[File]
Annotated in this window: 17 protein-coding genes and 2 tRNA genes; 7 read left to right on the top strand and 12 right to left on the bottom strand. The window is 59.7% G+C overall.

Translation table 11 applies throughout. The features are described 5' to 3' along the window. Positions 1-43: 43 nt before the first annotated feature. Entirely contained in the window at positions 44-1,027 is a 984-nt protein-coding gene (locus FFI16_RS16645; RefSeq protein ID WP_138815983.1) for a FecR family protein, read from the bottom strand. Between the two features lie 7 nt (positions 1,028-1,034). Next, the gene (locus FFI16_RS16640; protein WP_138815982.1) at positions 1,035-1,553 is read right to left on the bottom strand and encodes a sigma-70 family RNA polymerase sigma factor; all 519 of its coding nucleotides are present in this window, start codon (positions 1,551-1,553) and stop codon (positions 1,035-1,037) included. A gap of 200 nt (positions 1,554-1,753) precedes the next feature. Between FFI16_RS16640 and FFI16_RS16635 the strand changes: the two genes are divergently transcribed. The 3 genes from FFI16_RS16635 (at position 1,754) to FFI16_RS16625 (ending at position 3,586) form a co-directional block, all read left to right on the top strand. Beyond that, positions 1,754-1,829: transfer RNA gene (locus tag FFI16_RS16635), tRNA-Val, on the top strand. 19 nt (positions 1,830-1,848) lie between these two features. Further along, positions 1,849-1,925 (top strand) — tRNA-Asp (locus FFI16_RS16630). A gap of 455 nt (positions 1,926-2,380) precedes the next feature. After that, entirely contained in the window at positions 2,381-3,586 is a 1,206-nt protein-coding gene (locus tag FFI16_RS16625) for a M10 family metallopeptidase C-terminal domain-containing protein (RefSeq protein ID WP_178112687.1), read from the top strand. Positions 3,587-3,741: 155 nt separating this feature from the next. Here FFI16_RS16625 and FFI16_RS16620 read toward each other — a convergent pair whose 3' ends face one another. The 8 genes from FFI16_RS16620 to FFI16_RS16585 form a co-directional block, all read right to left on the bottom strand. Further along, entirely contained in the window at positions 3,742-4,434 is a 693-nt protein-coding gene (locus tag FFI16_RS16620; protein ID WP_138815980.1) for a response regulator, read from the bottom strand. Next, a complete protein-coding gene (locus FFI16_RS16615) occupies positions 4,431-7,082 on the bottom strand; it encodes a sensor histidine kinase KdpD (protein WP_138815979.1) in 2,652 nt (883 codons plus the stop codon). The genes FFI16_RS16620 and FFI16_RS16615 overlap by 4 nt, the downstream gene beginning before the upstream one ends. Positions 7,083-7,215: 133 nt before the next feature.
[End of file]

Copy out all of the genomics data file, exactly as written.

Annotated in this window: 17 protein-coding genes and 2 tRNA genes; 7 read left to right on the top strand and 12 right to left on the bottom strand. The window is 59.7% G+C overall.

Translation table 11 applies throughout. The features are described 5' to 3' along the window. Positions 1-43: 43 nt before the first annotated feature. Entirely contained in the window at positions 44-1,027 is a 984-nt protein-coding gene (locus FFI16_RS16645; RefSeq protein ID WP_138815983.1) for a FecR family protein, read from the bottom strand. Between the two features lie 7 nt (positions 1,028-1,034). Next, the gene (locus FFI16_RS16640; protein WP_138815982.1) at positions 1,035-1,553 is read right to left on the bottom strand and encodes a sigma-70 family RNA polymerase sigma factor; all 519 of its coding nucleotides are present in this window, start codon (positions 1,551-1,553) and stop codon (positions 1,035-1,037) included. A gap of 200 nt (positions 1,554-1,753) precedes the next feature. Between FFI16_RS16640 and FFI16_RS16635 the strand changes: the two genes are divergently transcribed. The 3 genes from FFI16_RS16635 (at position 1,754) to FFI16_RS16625 (ending at position 3,586) form a co-directional block, all read left to right on the top strand. Beyond that, positions 1,754-1,829: transfer RNA gene (locus tag FFI16_RS16635), tRNA-Val, on the top strand. 19 nt (positions 1,830-1,848) lie between these two features. Further along, positions 1,849-1,925 (top strand) — tRNA-Asp (locus FFI16_RS16630). A gap of 455 nt (positions 1,926-2,380) precedes the next feature. After that, entirely contained in the window at positions 2,381-3,586 is a 1,206-nt protein-coding gene (locus tag FFI16_RS16625) for a M10 family metallopeptidase C-terminal domain-containing protein (RefSeq protein ID WP_178112687.1), read from the top strand. Positions 3,587-3,741: 155 nt separating this feature from the next. Here FFI16_RS16625 and FFI16_RS16620 read toward each other — a convergent pair whose 3' ends face one another. The 8 genes from FFI16_RS16620 to FFI16_RS16585 form a co-directional block, all read right to left on the bottom strand. Further along, entirely contained in the window at positions 3,742-4,434 is a 693-nt protein-coding gene (locus tag FFI16_RS16620; protein ID WP_138815980.1) for a response regulator, read from the bottom strand. Next, a complete protein-coding gene (locus FFI16_RS16615) occupies positions 4,431-7,082 on the bottom strand; it encodes a sensor histidine kinase KdpD (protein WP_138815979.1) in 2,652 nt (883 codons plus the stop codon). The genes FFI16_RS16620 and FFI16_RS16615 overlap by 4 nt, the downstream gene beginning before the upstream one ends. Positions 7,083-7,215: 133 nt before the next feature.